Twelve-year-old Aary gets more excited than most whenever he sees a Canadian Blood Services truck on the road. That’s because he knows that other kids like him will soon be getting the lifesaving blood they need.
Two years ago, Aary got an unexplained rash and his gums began to bleed. He was diagnosed with aplastic anemia, an incredibly rare blood disorder with no standard treatment protocols.
“When we brought Aary to the emergency room, they ran some tests and immediately gave him a blood transfusion,” said Jenny Dinh, Aary’s mom. “It was all such a blur for my husband and me.”
Since his diagnosis, Aary has received more than 100 blood transfusions, which is equivalent to nearly 4,000 individual blood donations. Although Aary has had a full response to drug therapy, it remains likely that blood transfusions will still be necessary at other points throughout his life.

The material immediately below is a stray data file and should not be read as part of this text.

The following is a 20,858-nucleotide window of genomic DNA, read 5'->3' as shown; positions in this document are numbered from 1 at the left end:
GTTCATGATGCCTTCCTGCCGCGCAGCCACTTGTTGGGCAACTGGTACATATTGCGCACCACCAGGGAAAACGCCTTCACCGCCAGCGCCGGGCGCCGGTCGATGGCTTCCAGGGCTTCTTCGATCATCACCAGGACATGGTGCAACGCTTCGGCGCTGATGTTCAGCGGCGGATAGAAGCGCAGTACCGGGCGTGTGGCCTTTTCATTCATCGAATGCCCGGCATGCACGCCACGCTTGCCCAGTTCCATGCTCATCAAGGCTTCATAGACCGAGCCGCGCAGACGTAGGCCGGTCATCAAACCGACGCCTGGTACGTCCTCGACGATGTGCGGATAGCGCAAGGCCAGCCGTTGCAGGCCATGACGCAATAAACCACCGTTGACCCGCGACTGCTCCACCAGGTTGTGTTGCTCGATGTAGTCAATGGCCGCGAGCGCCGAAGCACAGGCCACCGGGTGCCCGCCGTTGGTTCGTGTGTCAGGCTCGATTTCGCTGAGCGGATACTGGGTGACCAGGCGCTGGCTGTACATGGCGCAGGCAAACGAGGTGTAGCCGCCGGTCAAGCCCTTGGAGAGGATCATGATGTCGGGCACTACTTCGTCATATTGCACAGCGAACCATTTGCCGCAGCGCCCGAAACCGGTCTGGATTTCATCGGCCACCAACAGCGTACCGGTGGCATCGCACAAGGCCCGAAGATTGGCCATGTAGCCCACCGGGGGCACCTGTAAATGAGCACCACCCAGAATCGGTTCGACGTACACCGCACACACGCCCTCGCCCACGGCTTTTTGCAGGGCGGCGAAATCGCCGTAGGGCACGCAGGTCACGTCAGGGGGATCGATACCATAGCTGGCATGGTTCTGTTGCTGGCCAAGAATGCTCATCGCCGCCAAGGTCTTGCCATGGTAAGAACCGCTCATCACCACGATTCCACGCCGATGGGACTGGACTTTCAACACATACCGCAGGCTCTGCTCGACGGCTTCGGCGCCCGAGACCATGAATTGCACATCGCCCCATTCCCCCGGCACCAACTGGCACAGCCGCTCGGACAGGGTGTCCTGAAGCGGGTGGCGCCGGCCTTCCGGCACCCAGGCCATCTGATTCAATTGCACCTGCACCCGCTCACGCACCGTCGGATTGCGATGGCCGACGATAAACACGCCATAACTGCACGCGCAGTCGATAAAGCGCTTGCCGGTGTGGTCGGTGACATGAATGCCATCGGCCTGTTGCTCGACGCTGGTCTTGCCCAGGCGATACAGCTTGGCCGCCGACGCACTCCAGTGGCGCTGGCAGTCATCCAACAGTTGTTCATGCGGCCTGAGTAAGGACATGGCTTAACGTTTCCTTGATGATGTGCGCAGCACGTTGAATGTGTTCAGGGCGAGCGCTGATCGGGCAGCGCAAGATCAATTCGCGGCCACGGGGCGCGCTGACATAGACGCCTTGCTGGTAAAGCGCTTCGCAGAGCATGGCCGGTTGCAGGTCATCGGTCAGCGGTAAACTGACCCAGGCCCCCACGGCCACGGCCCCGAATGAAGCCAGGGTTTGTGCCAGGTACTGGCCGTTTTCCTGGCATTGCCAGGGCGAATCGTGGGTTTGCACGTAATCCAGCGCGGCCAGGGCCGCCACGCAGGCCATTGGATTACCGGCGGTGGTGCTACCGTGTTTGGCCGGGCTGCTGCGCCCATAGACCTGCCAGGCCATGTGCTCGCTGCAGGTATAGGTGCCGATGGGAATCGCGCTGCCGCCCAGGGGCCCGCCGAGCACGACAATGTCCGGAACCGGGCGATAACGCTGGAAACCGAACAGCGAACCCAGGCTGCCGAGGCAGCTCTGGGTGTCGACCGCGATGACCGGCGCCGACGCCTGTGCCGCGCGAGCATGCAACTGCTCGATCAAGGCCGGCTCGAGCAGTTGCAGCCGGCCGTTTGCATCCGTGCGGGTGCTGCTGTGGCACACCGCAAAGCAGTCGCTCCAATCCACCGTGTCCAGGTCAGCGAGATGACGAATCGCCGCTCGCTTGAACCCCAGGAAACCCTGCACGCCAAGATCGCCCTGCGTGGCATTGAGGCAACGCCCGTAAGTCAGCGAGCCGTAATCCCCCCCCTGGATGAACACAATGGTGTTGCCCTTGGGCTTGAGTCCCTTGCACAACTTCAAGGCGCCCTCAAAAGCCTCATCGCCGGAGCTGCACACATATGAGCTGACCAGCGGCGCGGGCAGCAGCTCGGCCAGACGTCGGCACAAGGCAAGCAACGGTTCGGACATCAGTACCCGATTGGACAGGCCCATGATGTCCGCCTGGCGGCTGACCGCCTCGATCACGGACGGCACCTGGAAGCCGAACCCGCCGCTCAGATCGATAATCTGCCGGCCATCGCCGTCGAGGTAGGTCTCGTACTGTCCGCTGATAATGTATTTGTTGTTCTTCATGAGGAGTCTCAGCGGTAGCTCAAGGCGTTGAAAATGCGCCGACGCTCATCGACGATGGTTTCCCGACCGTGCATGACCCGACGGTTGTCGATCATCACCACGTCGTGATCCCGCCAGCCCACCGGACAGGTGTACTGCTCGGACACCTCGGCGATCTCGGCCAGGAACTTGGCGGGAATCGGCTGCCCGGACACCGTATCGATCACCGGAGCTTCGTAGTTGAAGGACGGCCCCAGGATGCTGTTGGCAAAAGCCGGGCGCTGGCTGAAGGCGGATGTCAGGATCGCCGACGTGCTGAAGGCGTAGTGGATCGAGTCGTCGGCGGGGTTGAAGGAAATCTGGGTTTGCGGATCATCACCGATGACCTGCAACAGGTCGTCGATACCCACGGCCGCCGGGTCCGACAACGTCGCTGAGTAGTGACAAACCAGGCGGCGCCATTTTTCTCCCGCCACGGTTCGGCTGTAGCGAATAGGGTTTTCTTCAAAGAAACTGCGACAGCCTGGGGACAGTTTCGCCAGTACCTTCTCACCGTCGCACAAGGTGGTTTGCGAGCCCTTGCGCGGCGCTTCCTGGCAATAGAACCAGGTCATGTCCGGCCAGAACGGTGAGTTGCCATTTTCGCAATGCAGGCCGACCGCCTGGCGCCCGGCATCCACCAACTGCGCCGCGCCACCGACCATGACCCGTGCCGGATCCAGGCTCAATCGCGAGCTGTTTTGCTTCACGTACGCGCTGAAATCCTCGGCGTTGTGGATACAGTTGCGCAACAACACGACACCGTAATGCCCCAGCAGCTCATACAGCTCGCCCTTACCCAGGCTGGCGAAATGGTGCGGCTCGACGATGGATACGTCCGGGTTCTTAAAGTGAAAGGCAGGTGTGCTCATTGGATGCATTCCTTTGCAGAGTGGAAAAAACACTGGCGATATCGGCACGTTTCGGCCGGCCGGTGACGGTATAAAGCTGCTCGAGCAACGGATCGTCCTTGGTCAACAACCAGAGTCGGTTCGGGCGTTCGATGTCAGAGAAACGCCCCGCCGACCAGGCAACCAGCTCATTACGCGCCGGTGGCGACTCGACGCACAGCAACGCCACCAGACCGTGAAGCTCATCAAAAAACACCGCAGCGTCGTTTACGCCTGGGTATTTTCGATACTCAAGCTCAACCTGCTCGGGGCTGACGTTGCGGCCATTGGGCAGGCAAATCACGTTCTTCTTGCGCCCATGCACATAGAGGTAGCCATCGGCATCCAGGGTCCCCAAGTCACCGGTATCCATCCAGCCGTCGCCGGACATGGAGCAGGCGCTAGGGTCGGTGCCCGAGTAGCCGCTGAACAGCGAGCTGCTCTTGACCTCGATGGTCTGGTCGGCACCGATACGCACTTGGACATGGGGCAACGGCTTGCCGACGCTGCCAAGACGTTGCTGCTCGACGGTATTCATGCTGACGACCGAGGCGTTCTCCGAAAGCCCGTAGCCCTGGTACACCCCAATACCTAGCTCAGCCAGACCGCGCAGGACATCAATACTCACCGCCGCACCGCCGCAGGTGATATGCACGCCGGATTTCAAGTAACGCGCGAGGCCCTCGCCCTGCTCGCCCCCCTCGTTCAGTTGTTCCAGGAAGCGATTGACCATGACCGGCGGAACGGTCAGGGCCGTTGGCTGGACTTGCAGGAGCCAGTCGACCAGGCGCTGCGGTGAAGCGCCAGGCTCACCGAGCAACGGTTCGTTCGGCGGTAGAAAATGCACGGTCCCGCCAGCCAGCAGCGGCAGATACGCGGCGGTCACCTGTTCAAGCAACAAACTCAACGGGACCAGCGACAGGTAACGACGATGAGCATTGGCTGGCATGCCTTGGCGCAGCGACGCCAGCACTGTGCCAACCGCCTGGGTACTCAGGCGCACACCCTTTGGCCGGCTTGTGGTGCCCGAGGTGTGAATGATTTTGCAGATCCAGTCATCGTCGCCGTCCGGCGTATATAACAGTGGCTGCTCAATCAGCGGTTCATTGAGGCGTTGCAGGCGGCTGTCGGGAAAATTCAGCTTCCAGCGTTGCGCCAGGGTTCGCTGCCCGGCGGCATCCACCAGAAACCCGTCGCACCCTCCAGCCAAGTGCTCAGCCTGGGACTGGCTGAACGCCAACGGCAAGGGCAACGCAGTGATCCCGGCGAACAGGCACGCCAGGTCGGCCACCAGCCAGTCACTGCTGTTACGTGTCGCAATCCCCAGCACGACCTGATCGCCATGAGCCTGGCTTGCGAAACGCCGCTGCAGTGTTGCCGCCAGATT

“Without support for the work that Canadian Blood Services does to make sure those blood products are available, Aary would not have been given the chance to survive,” Ms. Dinh said. “I will forever be grateful for everyone who has played a role in saving my son’s life.”
Each year, 100,000 new blood donors are needed to meet demand, yet only four per cent of Canadians donate. Financial donations help to educate and recruit the next generation of blood, stem cell and organ donors.
As a registered charity, Canadian Blood Services uses financial donations to help fund projects and initiatives in four areas: blood, stem cells, organs and tissues, and research and innovation. Through their generosity, financial donors are helping build a better blood system for patients like Aary.
Advertising feature produced by Randall Anthony Communications. The Globe’s editorial department was not involved in its creation.